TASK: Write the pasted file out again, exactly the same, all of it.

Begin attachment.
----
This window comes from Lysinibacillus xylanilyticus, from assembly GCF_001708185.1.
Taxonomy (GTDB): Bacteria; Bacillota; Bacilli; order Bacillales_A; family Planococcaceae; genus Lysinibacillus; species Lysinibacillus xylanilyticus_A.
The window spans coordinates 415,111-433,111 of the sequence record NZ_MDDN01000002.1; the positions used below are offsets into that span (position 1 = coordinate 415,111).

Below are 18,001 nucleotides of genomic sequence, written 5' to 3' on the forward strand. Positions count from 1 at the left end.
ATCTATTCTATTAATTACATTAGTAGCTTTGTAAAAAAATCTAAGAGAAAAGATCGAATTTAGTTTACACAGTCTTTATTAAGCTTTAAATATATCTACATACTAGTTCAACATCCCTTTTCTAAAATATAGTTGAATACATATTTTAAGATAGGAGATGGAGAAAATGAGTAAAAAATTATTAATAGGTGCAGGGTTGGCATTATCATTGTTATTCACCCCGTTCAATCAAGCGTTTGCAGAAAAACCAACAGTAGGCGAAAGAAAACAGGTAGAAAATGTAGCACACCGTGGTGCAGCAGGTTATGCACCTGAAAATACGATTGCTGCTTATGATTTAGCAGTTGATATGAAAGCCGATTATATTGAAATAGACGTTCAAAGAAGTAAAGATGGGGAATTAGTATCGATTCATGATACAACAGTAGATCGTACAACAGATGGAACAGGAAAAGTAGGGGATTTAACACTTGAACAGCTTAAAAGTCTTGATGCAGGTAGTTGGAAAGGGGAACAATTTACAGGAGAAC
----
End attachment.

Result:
This window comes from Lysinibacillus xylanilyticus, from assembly GCF_001708185.1.
Taxonomy (GTDB): Bacteria; Bacillota; Bacilli; order Bacillales_A; family Planococcaceae; genus Lysinibacillus; species Lysinibacillus xylanilyticus_A.
The window spans coordinates 415,111-433,111 of the sequence record NZ_MDDN01000002.1; the positions used below are offsets into that span (position 1 = coordinate 415,111).

Below are 18,001 nucleotides of genomic sequence, written 5' to 3' on the forward strand. Positions count from 1 at the left end.
ATCTATTCTATTAATTACATTAGTAGCTTTGTAAAAAAATCTAAGAGAAAAGATCGAATTTAGTTTACACAGTCTTTATTAAGCTTTAAATATATCTACATACTAGTTCAACATCCCTTTTCTAAAATATAGTTGAATACATATTTTAAGATAGGAGATGGAGAAAATGAGTAAAAAATTATTAATAGGTGCAGGGTTGGCATTATCATTGTTATTCACCCCGTTCAATCAAGCGTTTGCAGAAAAACCAACAGTAGGCGAAAGAAAACAGGTAGAAAATGTAGCACACCGTGGTGCAGCAGGTTATGCACCTGAAAATACGATTGCTGCTTATGATTTAGCAGTTGATATGAAAGCCGATTATATTGAAATAGACGTTCAAAGAAGTAAAGATGGGGAATTAGTATCGATTCATGATACAACAGTAGATCGTACAACAGATGGAACAGGAAAAGTAGGGGATTTAACACTTGAACAGCTTAAAAGTCTTGATGCAGGTAGTTGGAAAGGGGAACAATTTACAGGAGAAC